Olivia K added: “Kae Tempest is a very influential person who appears very confident in their work, yet in this photo they appear slightly vulnerable. I was drawn to this photo as it reminds us that no matter your power and how confident you think others are, at the end of the day we are all human and we all have our vulnerabilities.”

Kae Tempest, by Dav Stewart, 21 November 2013

Nicola Adams

Nicola Adams by Kate Peters, 2012, NPG P1831

Selected by: Mia and Lilly

“For me, this portrait of Nicola Adams, an iconic lesbian boxer, captures something integral about the queer community,” Lily explained, sharing how the portrait “is full of seeming contradictions: the obvious strength of the muscled sportswoman in a stance that takes up space in the frame alongside the soft lighting that brushes her features, the flash of blue in her shorts and the mainly muted tones of the rest of the portrait. These oppositional features resolve themselves into one powerful portrait, perhaps mirroring some values of the queer community – power and softness, colour and calm, taking up space in a way that challenges her community to do the same.”

Mia also found the portrait to connect with the LGBTQ+ community, telling us how, “Nicola inspires the young LGBTQ+ community to push and strive for their goals no matter what that goal is. Also they make people aware that they are accepted and there's nothing to be afraid of.”

Nicola Adams, by Kate Peters, 2012

Oscar Wilde

Oscar Wilde by Elliott & Fry, 1881, NPG x82203

Selected by: Evie and Creagh

Dramatist Oscar Wilde was chosen by Evie due to his wide-ranging influence. She explained, “A pioneering and hugely influential novelist/playwright of the late 1800s, his work has had an immeasurable effect on society and literature as a whole. His works, namely, ‘The Picture of Dorian Grey’ and ‘The Importance of Being Earnest’ (just to name a few) are such pieces that one simply doesn't forget. His uncanny ability to portray emotion and poetic writing style has immortalised his work for ever.”

Creagh also spoke about Wilde’s place in history, describing how, “Wilde’s wit and bravery to defy social norms as a gay man in 19th century England makes him an amazing icon for LGBTQ+ History Month. This portrait taken by Elliott & Fry shows him in 1881, just years before he would become accused and imprisoned for being gay in 1895, at the start of his literary career.”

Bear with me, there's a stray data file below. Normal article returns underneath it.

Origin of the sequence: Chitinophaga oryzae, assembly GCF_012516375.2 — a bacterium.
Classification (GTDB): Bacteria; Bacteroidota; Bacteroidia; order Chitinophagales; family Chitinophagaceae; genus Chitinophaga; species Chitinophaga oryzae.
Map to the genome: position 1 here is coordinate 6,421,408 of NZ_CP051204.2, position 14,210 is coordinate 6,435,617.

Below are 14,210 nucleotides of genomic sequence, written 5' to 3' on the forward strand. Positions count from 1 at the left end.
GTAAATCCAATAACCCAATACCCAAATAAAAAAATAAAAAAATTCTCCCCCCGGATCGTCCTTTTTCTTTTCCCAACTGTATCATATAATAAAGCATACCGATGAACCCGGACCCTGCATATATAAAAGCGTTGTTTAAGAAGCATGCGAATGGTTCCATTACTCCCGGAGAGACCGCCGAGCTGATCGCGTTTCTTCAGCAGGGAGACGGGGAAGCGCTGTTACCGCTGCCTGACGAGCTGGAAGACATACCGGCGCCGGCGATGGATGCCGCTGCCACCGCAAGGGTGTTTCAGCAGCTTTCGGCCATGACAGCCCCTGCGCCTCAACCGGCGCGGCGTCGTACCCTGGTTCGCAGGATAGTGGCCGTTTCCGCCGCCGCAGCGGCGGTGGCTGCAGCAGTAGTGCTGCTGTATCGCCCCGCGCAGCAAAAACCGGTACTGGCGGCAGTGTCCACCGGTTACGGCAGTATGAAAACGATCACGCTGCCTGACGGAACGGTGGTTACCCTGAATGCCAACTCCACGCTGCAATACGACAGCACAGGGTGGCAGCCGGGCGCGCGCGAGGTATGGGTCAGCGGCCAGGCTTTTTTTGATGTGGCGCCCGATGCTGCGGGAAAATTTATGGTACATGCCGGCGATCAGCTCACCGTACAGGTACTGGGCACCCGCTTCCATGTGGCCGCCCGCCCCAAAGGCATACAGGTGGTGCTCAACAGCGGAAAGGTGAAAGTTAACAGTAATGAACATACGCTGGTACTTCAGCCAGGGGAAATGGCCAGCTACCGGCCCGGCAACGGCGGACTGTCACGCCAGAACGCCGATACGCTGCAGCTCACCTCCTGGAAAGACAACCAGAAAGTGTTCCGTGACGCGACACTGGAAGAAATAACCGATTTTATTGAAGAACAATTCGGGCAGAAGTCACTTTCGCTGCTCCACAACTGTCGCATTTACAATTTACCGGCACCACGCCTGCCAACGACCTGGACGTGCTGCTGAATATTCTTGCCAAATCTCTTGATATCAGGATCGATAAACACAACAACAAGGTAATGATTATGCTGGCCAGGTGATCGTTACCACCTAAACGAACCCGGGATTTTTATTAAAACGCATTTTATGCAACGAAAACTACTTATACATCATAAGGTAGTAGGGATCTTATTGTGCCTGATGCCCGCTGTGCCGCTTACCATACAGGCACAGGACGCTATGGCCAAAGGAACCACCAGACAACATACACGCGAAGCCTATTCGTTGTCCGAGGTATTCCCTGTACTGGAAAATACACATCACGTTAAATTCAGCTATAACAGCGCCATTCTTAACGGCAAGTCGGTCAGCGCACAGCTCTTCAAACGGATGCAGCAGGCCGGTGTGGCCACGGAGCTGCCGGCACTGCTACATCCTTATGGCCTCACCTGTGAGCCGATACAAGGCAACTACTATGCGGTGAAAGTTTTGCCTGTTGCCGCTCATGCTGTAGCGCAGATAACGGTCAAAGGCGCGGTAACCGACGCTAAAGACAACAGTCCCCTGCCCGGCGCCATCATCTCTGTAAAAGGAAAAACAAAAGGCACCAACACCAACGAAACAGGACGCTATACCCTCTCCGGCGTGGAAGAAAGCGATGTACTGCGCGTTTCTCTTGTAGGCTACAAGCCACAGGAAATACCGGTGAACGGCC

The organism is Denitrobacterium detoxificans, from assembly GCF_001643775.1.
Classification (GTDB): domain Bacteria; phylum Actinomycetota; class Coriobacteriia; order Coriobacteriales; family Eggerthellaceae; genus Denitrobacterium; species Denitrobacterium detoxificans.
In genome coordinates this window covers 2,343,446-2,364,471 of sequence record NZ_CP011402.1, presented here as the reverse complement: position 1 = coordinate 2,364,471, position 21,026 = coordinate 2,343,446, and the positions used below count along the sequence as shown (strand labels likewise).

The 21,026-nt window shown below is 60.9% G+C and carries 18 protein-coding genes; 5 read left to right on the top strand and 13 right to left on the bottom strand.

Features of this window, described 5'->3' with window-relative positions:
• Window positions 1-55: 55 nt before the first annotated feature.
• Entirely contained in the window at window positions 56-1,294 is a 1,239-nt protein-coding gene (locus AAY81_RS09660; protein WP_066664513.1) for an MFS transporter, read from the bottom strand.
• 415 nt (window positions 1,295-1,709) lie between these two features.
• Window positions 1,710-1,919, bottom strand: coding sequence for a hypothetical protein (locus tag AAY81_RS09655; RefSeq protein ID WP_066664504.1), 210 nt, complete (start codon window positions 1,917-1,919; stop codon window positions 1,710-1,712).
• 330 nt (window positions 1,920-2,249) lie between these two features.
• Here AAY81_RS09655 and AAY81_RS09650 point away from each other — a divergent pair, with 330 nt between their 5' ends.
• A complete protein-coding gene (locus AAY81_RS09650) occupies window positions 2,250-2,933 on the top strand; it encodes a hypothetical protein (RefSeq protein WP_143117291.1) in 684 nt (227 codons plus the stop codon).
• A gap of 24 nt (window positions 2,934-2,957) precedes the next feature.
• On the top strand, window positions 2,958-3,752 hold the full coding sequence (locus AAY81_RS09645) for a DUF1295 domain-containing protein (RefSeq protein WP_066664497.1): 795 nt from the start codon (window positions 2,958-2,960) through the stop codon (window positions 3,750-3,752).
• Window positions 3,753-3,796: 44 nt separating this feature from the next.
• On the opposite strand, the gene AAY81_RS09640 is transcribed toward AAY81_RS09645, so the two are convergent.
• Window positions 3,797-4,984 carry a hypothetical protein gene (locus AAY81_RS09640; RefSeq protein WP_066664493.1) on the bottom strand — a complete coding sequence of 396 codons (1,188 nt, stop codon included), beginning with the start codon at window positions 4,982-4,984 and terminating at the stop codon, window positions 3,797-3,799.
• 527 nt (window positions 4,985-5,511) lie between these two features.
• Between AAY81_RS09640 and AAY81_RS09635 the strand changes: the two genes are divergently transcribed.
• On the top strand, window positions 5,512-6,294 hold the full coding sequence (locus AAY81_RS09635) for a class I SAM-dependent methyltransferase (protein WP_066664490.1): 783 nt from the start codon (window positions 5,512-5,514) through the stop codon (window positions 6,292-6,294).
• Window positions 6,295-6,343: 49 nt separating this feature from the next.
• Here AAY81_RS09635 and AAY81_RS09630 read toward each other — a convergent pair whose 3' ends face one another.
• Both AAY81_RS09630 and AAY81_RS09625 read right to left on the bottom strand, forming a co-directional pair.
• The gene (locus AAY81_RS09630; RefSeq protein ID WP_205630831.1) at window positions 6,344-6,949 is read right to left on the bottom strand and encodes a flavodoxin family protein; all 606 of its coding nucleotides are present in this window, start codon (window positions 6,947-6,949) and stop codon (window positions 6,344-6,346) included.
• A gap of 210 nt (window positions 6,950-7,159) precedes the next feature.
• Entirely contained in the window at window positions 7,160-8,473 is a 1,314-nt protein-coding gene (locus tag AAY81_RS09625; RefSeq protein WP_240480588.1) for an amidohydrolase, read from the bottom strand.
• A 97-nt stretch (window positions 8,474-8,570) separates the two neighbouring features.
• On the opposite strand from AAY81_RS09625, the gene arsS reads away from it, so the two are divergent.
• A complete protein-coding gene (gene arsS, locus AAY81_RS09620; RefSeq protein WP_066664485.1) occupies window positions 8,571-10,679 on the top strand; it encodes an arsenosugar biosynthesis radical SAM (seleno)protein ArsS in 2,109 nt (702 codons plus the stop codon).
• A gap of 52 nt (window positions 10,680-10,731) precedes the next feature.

Oscar Wilde, by Elliott & Fry, 1881

Radclyffe Hall

Radclyffe Hall by Charles Buchel (Karl August Büchel), 1918, NPG 4347

Selected by: Isabella and Eve

Isabella describes why she was drawn to this portrait of poet and author Radclyffe Hall: “Taking into consideration the time this painting was done, Hall is defying traditional societal stereotypes imposed upon women. This is shown by what Hall is wearing, which is striking. Furthermore, the choice of colour and the plain backdrop makes me empathise with Hall's pain. The overall mood of the painting is sombre. Perhaps, this is a reflection of Hall’s internal struggle, to show how Hall has been denied access to an essential part of identity.”

Hall was known for the novel ‘The Well of Loneliness,’ a semi-autobiographical novel that became famous for Radclyffe’s frank portrayal of its central lesbian relationship. Focusing on the era Radclyffe lived in, Eve describes why the portrait stands out to her: “It would probably have been a secret that Hall was part of the LGBTQ+ community as being a part of the community was only legal in 1967, this makes Hall's popularity in literature even more impressive.”

Radclyffe Hall, by Charles Buchel (Karl August Büchel), 1918

Vikram Seth

Vikram Seth by Julian Anderson, 2009, NPG x133123

Selected by: Sophie

The final LGBTQ+ sitter selected by our Youth Forum is writer Vikram Seth, perhaps best known for his novel ‘A Suitable Boy’. Sophie described how: “The frame simply struck me. The calm in the trees is the perfect setting for the calm in the expression. The posture feels unstaged and unpolished. Like a photo of a relative, familiar, but unfamiliar.”

Vikram Seth, by Julian Anderson, 30 March 2009